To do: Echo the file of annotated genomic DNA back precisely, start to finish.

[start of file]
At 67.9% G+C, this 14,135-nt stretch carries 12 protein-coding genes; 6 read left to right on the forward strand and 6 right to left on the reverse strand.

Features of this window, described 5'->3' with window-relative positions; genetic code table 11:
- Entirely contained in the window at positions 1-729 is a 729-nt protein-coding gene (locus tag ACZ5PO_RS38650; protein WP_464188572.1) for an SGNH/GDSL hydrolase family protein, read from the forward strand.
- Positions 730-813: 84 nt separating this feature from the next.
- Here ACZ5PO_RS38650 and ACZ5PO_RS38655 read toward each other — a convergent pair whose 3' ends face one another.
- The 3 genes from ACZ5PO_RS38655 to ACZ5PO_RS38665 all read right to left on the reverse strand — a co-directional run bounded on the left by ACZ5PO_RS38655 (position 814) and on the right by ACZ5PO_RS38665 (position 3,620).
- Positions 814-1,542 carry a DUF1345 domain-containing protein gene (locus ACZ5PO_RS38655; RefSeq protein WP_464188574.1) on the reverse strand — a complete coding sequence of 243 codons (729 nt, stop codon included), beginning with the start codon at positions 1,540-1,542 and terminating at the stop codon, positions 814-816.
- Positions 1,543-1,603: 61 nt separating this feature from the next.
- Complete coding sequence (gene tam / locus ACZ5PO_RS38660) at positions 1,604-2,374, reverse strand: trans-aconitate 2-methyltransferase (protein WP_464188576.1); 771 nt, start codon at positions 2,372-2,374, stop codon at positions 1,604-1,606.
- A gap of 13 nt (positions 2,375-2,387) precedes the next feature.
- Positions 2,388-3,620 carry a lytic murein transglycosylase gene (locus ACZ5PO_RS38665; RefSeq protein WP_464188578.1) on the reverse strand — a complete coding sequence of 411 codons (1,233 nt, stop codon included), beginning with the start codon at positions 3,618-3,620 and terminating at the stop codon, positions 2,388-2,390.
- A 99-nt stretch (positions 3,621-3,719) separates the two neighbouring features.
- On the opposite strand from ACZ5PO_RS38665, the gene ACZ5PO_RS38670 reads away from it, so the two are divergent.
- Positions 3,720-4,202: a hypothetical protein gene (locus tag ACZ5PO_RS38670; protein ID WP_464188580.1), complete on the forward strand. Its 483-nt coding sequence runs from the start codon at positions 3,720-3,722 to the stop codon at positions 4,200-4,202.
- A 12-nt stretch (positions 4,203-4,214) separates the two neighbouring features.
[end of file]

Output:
At 67.9% G+C, this 14,135-nt stretch carries 12 protein-coding genes; 6 read left to right on the forward strand and 6 right to left on the reverse strand.

Features of this window, described 5'->3' with window-relative positions; genetic code table 11:
- Entirely contained in the window at positions 1-729 is a 729-nt protein-coding gene (locus tag ACZ5PO_RS38650; protein WP_464188572.1) for an SGNH/GDSL hydrolase family protein, read from the forward strand.
- Positions 730-813: 84 nt separating this feature from the next.
- Here ACZ5PO_RS38650 and ACZ5PO_RS38655 read toward each other — a convergent pair whose 3' ends face one another.
- The 3 genes from ACZ5PO_RS38655 to ACZ5PO_RS38665 all read right to left on the reverse strand — a co-directional run bounded on the left by ACZ5PO_RS38655 (position 814) and on the right by ACZ5PO_RS38665 (position 3,620).
- Positions 814-1,542 carry a DUF1345 domain-containing protein gene (locus ACZ5PO_RS38655; RefSeq protein WP_464188574.1) on the reverse strand — a complete coding sequence of 243 codons (729 nt, stop codon included), beginning with the start codon at positions 1,540-1,542 and terminating at the stop codon, positions 814-816.
- Positions 1,543-1,603: 61 nt separating this feature from the next.
- Complete coding sequence (gene tam / locus ACZ5PO_RS38660) at positions 1,604-2,374, reverse strand: trans-aconitate 2-methyltransferase (protein WP_464188576.1); 771 nt, start codon at positions 2,372-2,374, stop codon at positions 1,604-1,606.
- A gap of 13 nt (positions 2,375-2,387) precedes the next feature.
- Positions 2,388-3,620 carry a lytic murein transglycosylase gene (locus ACZ5PO_RS38665; RefSeq protein WP_464188578.1) on the reverse strand — a complete coding sequence of 411 codons (1,233 nt, stop codon included), beginning with the start codon at positions 3,618-3,620 and terminating at the stop codon, positions 2,388-2,390.
- A 99-nt stretch (positions 3,621-3,719) separates the two neighbouring features.
- On the opposite strand from ACZ5PO_RS38665, the gene ACZ5PO_RS38670 reads away from it, so the two are divergent.
- Positions 3,720-4,202: a hypothetical protein gene (locus tag ACZ5PO_RS38670; protein ID WP_464188580.1), complete on the forward strand. Its 483-nt coding sequence runs from the start codon at positions 3,720-3,722 to the stop codon at positions 4,200-4,202.
- A 12-nt stretch (positions 4,203-4,214) separates the two neighbouring features.